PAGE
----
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Aerial view over the Missouri River as Ice breaks up near Williston, N.D.
Aerial view over the Missouri River as Ice breaks up near Williston, N.D.
TitleAerial view over the Missouri River as Ice breaks up near Williston, N.D.
Date of Original1952
CreatorShemorry, Bill, 1914-2004
Creator RolePhotographer
DescriptionAerial view overlooking the ice breaking up in the Missouri River and a four truss bridge, probably the Lewis & Clark Bridge between Williams and McKenzie Counties, near Williston, N.D.
General SubjectTransportation
Weather
Water
Aerials
Subject (LCTGM)Water
Bridges
Ice
Rivers
Aerial views
Truss bridges
LocationWilliston (N.D.)
Williams County (N.D.)
Missouri River
McKenzie County (N.D.)
Decade1950-1959
Item Number1-44-5-1
Negative Number1-44-5-1
Format of OriginalFilm negatives
Dimensions of Original10 x 14 cm.
Transcription"1952, Ice breaks up in Missouri River" -- Handwritten on envelope holding negative.
Biography/HistoryWilliam E. "Bill" Shemorry was a native of Williston, N.D. who began work in the newspaper industry as a newsboy selling the Williston Herald and the Williams County Farmers Press. In 1953, he started to publish the Williston Plains Reporter, which he operated for 25 years before selling to the Williston Herald. Shemorry then began to concentrate on his own writing and photography. In addition to writing many books on the history of Williams County, he also collected photographs of early North Dakota photographers. Shemorry was an active member of the Williston Fire Department, was Civil Defense Chief of Williams County for three years in the 1950's, and was a combat photographer in World War II. Shemorry's photograph of the discovery of oil in North Dakota on April 4, 1951 at the Clarence Iverson No. 1 is one of the most famous oil photographs ever taken, and was published in many national publications.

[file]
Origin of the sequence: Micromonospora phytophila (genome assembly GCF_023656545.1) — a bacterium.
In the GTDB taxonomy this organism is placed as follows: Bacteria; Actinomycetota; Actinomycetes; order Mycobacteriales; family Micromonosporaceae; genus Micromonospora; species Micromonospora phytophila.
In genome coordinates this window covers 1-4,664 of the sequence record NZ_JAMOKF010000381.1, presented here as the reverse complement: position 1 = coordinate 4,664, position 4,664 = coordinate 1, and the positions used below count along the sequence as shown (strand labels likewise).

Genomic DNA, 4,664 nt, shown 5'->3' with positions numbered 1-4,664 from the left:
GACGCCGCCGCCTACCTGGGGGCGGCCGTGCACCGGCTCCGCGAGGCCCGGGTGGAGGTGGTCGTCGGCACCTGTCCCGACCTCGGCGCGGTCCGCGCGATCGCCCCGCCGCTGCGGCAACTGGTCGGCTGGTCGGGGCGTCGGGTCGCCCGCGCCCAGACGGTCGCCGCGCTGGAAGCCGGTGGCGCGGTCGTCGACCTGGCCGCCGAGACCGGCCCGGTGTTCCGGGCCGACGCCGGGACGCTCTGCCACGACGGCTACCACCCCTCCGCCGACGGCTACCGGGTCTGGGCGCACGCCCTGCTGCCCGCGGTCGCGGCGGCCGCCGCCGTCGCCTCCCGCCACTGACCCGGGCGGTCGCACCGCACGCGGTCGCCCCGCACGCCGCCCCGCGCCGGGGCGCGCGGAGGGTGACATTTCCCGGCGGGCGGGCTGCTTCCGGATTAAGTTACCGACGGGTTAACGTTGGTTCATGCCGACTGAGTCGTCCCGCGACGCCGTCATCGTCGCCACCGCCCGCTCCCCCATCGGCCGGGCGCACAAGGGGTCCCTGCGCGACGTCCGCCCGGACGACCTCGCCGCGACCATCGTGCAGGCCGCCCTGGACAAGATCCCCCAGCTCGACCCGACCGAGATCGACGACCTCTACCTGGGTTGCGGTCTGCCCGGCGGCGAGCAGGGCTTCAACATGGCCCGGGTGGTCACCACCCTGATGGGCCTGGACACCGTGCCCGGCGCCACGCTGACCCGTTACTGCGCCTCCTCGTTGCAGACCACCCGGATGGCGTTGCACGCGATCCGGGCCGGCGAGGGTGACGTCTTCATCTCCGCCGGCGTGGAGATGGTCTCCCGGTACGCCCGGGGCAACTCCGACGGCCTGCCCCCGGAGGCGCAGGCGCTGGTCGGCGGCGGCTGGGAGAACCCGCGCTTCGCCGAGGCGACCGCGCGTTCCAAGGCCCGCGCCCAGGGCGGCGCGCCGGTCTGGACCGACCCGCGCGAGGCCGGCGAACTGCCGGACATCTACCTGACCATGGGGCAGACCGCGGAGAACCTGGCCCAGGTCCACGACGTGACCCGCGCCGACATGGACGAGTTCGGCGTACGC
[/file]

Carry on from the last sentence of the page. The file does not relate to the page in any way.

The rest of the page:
Five years following the final demise of the Williston's Missouri River pontoon bridge, an effort began which was to end up successfully spanning the great divider. It was during the 1923 session of the N.D. Legislature that McKenzie County representative Fred Eckert was successful in having the necessary bill passed. Then on April 22, 1926, bids for building the structure were opened. The cost came to more than $700, 000. Work began at the bridge site May 24, 1926, and dedication of the completed structure took place July 1, 1927, with Dr. Meriwether Lewis Anderson and his daughter, Sarah, descendents of the Meriwether Lewis of the Lewis & Clark Expedition, as guests of honor.
Bibliographic ReferenceInformation from William E. (Bill) Shemorry's book titled Photo 100: Nostalgic Highlights of a Century, page 52.
Repository InstitutionState Historical Society of North Dakota
Repository CollectionWilliam E. (Bill) Shemorry Photograph Collection Mss 10958
Credit LineState Historical Society of North Dakota, William E. (Bill) Shemorry Photograph Collection (1-44-5-1)
Rights ManagementPermission to reproduce this image must be requested from the State Historical Society of North Dakota.
Ordering InformationTo order a reproduction, inquire about the collection, or provide information about an image, please email Emily E. Schultz at eschultz@nd.gov
Digital IDws14451
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